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    Asthma in Children - What Increases Your Risk

    Many things can increase a child's risk for asthma. Some of these are not within your control; others you can control.

    Personal and family history

    • Gender. Among children, boys have asthma more often than girls.
    • Race. Asthma is more common in black children than in white children.2
    • Bronchial tubes that overreact. Children who inherit a tendency of the bronchial tubes camera.gif (which carry air to the lungs) to overreact often develop asthma.
    • A history of allergies, including food allergies. Children who have an allergy are more likely than other children to develop asthma. Most children with asthma have allergic rhinitis, atopic dermatitis, or both. Studies show that 40 to 50 out of 100 children who have atopic dermatitis develop asthma. Having atopic dermatitis as a child may also increase the risk of a person having more severe and persistent asthma as an adult.3
    • A family history of allergies and asthma. Children who have an allergy and asthma usually have a family history of allergies or asthma.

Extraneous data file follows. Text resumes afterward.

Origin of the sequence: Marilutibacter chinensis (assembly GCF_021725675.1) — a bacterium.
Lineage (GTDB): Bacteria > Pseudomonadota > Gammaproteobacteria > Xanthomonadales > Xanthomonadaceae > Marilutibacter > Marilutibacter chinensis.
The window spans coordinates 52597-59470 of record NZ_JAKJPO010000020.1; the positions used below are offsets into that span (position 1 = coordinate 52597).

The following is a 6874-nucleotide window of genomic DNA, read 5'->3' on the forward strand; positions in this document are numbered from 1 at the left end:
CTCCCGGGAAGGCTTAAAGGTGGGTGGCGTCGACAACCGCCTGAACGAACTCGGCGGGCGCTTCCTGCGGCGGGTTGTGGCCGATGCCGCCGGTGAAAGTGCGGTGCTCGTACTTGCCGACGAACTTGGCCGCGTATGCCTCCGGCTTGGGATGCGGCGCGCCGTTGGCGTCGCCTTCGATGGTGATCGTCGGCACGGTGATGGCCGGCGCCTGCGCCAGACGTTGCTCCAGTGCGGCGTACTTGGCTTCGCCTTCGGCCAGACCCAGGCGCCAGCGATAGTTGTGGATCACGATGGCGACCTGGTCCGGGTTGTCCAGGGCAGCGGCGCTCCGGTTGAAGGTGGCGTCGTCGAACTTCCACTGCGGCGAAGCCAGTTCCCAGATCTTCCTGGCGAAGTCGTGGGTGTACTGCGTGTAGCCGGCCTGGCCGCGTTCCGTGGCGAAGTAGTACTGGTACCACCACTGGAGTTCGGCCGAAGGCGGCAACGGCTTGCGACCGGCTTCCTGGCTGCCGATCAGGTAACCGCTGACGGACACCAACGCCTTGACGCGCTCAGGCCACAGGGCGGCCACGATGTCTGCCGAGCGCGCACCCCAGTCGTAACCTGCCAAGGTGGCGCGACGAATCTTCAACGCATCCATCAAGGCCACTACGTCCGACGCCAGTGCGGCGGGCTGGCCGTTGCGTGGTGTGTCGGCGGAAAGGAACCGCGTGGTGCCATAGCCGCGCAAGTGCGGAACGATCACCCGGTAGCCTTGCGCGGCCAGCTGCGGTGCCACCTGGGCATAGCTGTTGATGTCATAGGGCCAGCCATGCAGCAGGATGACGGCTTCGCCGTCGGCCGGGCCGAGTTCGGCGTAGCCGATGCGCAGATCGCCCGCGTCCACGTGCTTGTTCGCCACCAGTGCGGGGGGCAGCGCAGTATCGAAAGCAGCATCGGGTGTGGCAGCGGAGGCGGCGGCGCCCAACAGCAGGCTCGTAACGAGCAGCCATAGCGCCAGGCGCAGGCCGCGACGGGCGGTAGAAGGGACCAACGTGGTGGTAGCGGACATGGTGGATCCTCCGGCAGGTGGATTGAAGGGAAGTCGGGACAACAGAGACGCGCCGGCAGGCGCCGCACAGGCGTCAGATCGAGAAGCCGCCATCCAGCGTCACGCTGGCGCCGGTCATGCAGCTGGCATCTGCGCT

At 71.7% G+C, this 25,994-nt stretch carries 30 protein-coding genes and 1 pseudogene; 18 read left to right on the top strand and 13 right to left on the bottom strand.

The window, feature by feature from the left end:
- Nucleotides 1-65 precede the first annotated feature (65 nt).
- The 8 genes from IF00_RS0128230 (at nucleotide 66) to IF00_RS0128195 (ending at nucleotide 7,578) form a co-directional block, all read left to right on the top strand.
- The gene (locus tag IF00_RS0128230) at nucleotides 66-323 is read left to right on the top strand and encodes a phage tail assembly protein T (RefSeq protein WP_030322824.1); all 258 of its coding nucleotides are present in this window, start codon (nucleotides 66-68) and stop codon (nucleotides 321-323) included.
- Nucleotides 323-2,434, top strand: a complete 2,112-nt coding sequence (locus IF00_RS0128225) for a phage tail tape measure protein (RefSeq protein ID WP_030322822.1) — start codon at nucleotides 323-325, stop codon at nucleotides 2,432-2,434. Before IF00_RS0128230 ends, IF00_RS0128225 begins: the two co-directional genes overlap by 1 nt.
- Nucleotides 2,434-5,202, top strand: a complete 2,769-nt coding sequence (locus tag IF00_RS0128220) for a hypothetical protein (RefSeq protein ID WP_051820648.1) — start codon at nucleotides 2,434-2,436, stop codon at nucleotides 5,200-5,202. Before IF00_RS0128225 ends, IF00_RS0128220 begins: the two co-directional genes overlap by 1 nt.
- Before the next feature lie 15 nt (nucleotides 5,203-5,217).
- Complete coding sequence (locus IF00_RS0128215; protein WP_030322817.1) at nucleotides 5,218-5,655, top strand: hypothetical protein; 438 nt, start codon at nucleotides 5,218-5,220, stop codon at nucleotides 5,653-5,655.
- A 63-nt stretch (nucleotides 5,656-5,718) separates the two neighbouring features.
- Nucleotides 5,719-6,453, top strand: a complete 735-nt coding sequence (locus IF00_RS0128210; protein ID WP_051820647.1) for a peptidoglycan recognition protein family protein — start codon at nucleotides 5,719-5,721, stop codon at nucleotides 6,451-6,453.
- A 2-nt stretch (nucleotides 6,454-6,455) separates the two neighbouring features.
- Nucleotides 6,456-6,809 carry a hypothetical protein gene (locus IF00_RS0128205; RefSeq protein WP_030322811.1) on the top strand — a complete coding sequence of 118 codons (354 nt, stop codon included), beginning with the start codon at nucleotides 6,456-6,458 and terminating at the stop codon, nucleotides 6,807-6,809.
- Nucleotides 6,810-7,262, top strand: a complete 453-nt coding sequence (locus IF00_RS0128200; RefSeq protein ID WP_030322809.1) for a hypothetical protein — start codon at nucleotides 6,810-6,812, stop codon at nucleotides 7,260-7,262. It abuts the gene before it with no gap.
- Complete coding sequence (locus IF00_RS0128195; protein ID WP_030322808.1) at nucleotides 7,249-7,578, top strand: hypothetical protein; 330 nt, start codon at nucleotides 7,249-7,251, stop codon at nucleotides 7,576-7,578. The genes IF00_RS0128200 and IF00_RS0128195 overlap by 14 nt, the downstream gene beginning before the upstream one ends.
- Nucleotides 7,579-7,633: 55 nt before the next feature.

• Respiratory syncytial virus (RSV) and wheezing at a young age. Early infection with respiratory syncytial virus (RSV) that causes a lower respiratory infection increases a child's risk for wheezing.4 Young children who wheeze have a greater risk for asthma than children who do not wheeze.

    Other things that increase your child's risk

    • Secondhand cigarette smoke. Children who are around secondhand cigarette smoke are at increased risk for developing asthma.5 If children already have the disease, secondhand smoke increases the severity of their symptoms.
    • Cigarette smoking. Children who smoke are more likely to develop asthma when they become teenagers. A large study found that children who smoked at least 300 cigarettes in a year were almost 4 times more likely to get asthma.6
    • Cigarette smoking during pregnancy. Women who smoke during pregnancy increase the risk of wheezing in their babies. Babies whose mothers smoked during pregnancy also have worse lung function than babies whose mothers did not smoke.5
    • Obesity. Studies have found a link between obesity in children and a higher-than-average asthma prevalence. But the reason for the link is unclear.2 Also, symptoms caused by obesity are sometimes thought to be asthma symptoms.
    • Dust mites. Being around dust mites may increase your child's risk for asthma.5
    • Cockroaches. In one study, children who had a high level of cockroach droppings in their home were 4 times more likely to have a new diagnosis of asthma than children whose homes have a low level.5
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